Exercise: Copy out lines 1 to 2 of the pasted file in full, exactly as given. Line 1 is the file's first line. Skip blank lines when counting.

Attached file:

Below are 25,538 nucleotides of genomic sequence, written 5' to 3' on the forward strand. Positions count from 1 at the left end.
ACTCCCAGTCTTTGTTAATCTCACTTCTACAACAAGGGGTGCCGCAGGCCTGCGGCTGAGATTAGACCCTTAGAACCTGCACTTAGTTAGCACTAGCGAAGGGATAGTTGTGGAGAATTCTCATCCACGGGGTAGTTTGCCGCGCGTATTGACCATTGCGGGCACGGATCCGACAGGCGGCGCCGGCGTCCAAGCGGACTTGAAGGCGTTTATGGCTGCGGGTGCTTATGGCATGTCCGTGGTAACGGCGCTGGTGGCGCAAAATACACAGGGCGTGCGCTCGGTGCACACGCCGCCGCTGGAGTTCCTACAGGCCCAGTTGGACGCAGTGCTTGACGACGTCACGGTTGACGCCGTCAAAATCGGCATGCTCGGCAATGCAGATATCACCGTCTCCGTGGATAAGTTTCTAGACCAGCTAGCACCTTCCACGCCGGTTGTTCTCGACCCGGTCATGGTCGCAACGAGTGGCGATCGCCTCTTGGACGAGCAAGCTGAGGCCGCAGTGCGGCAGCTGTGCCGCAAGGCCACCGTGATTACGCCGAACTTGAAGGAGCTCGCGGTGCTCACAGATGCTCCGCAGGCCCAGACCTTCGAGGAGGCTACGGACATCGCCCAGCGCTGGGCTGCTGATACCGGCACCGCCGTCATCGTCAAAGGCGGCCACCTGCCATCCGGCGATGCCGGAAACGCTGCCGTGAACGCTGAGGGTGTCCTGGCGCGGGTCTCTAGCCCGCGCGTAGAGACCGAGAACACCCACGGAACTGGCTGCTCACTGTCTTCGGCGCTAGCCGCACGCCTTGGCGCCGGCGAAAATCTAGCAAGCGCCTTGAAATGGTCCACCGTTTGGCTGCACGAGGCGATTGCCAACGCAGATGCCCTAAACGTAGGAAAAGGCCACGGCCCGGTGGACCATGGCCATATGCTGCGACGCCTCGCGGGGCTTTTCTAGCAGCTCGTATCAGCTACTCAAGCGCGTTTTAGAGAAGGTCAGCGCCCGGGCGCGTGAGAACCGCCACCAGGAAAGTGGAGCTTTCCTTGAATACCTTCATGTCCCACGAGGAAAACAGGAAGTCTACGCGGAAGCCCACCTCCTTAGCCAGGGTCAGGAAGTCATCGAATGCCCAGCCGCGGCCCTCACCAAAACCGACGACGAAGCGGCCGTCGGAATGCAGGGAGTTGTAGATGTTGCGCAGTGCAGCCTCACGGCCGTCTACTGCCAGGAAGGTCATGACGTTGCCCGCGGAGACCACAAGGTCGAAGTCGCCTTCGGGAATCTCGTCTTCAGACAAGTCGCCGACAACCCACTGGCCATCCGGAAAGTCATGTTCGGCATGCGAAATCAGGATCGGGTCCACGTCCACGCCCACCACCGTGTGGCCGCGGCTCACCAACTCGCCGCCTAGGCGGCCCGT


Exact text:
Below are 25,538 nucleotides of genomic sequence, written 5' to 3' on the forward strand. Positions count from 1 at the left end.
ACTCCCAGTCTTTGTTAATCTCACTTCTACAACAAGGGGTGCCGCAGGCCTGCGGCTGAGATTAGACCCTTAGAACCTGCACTTAGTTAGCACTAGCGAAGGGATAGTTGTGGAGAATTCTCATCCACGGGGTAGTTTGCCGCGCGTATTGACCATTGCGGGCACGGATCCGACAGGCGGCGCCGGCGTCCAAGCGGACTTGAAGGCGTTTATGGCTGCGGGTGCTTATGGCATGTCCGTGGTAACGGCGCTGGTGGCGCAAAATACACAGGGCGTGCGCTCGGTGCACACGCCGCCGCTGGAGTTCCTACAGGCCCAGTTGGACGCAGTGCTTGACGACGTCACGGTTGACGCCGTCAAAATCGGCATGCTCGGCAATGCAGATATCACCGTCTCCGTGGATAAGTTTCTAGACCAGCTAGCACCTTCCACGCCGGTTGTTCTCGACCCGGTCATGGTCGCAACGAGTGGCGATCGCCTCTTGGACGAGCAAGCTGAGGCCGCAGTGCGGCAGCTGTGCCGCAAGGCCACCGTGATTACGCCGAACTTGAAGGAGCTCGCGGTGCTCACAGATGCTCCGCAGGCCCAGACCTTCGAGGAGGCTACGGACATCGCCCAGCGCTGGGCTGCTGATACCGGCACCGCCGTCATCGTCAAAGGCGGCCACCTGCCATCCGGCGATGCCGGAAACGCTGCCGTGAACGCTGAGGGTGTCCTGGCGCGGGTCTCTAGCCCGCGCGTAGAGACCGAGAACACCCACGGAACTGGCTGCTCACTGTCTTCGGCGCTAGCCGCACGCCTTGGCGCCGGCGAAAATCTAGCAAGCGCCTTGAAATGGTCCACCGTTTGGCTGCACGAGGCGATTGCCAACGCAGATGCCCTAAACGTAGGAAAAGGCCACGGCCCGGTGGACCATGGCCATATGCTGCGACGCCTCGCGGGGCTTTTCTAGCAGCTCGTATCAGCTACTCAAGCGCGTTTTAGAGAAGGTCAGCGCCCGGGCGCGTGAGAACCGCCACCAGGAAAGTGGAGCTTTCCTTGAATACCTTCATGTCCCACGAGGAAAACAGGAAGTCTACGCGGAAGCCCACCTCCTTAGCCAGGGTCAGGAAGTCATCGAATGCCCAGCCGCGGCCCTCACCAAAACCGACGACGAAGCGGCCGTCGGAATGCAGGGAGTTGTAGATGTTGCGCAGTGCAGCCTCACGGCCGTCTACTGCCAGGAAGGTCATGACGTTGCCCGCGGAGACCACAAGGTCGAAGTCGCCTTCGGGAATCTCGTCTTCAGACAAGTCGCCGACAACCCACTGGCCATCCGGAAAGTCATGTTCGGCATGCGAAATCAGGATCGGGTCCACGTCCACGCCCACCACCGTGTGGCCGCGGCTCACCAACTCGCCGCCTAGGCGGCCCGT